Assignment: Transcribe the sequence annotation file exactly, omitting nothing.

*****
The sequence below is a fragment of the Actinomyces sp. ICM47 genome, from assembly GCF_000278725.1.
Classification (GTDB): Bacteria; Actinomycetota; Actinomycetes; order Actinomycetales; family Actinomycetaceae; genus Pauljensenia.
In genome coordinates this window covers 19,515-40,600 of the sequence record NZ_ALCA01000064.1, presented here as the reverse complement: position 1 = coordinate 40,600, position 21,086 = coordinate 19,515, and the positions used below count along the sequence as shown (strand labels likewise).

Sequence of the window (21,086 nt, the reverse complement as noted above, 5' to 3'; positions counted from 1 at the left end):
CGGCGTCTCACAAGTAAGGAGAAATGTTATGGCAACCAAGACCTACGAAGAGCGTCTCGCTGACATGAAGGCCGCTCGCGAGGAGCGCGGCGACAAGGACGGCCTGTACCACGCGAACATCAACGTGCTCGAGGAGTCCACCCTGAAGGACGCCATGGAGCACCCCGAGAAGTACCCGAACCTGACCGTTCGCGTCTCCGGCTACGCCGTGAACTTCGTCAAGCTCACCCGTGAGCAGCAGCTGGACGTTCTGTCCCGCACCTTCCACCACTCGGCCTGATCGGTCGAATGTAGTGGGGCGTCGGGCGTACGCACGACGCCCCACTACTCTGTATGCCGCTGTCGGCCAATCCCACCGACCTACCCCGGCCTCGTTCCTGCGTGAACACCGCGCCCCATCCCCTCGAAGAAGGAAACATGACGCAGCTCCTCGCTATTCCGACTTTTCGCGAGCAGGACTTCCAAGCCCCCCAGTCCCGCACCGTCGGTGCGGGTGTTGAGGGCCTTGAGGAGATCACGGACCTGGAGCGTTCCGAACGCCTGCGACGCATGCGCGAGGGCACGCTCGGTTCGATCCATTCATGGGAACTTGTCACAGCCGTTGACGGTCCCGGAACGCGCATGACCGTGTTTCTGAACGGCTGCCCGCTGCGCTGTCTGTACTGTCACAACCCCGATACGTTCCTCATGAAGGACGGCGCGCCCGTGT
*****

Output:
The sequence below is a fragment of the Actinomyces sp. ICM47 genome, from assembly GCF_000278725.1.
Classification (GTDB): Bacteria; Actinomycetota; Actinomycetes; order Actinomycetales; family Actinomycetaceae; genus Pauljensenia.
In genome coordinates this window covers 19,515-40,600 of the sequence record NZ_ALCA01000064.1, presented here as the reverse complement: position 1 = coordinate 40,600, position 21,086 = coordinate 19,515, and the positions used below count along the sequence as shown (strand labels likewise).

Sequence of the window (21,086 nt, the reverse complement as noted above, 5' to 3'; positions counted from 1 at the left end):
CGGCGTCTCACAAGTAAGGAGAAATGTTATGGCAACCAAGACCTACGAAGAGCGTCTCGCTGACATGAAGGCCGCTCGCGAGGAGCGCGGCGACAAGGACGGCCTGTACCACGCGAACATCAACGTGCTCGAGGAGTCCACCCTGAAGGACGCCATGGAGCACCCCGAGAAGTACCCGAACCTGACCGTTCGCGTCTCCGGCTACGCCGTGAACTTCGTCAAGCTCACCCGTGAGCAGCAGCTGGACGTTCTGTCCCGCACCTTCCACCACTCGGCCTGATCGGTCGAATGTAGTGGGGCGTCGGGCGTACGCACGACGCCCCACTACTCTGTATGCCGCTGTCGGCCAATCCCACCGACCTACCCCGGCCTCGTTCCTGCGTGAACACCGCGCCCCATCCCCTCGAAGAAGGAAACATGACGCAGCTCCTCGCTATTCCGACTTTTCGCGAGCAGGACTTCCAAGCCCCCCAGTCCCGCACCGTCGGTGCGGGTGTTGAGGGCCTTGAGGAGATCACGGACCTGGAGCGTTCCGAACGCCTGCGACGCATGCGCGAGGGCACGCTCGGTTCGATCCATTCATGGGAACTTGTCACAGCCGTTGACGGTCCCGGAACGCGCATGACCGTGTTTCTGAACGGCTGCCCGCTGCGCTGTCTGTACTGTCACAACCCCGATACGTTCCTCATGAAGGACGGCGCGCCCGTGT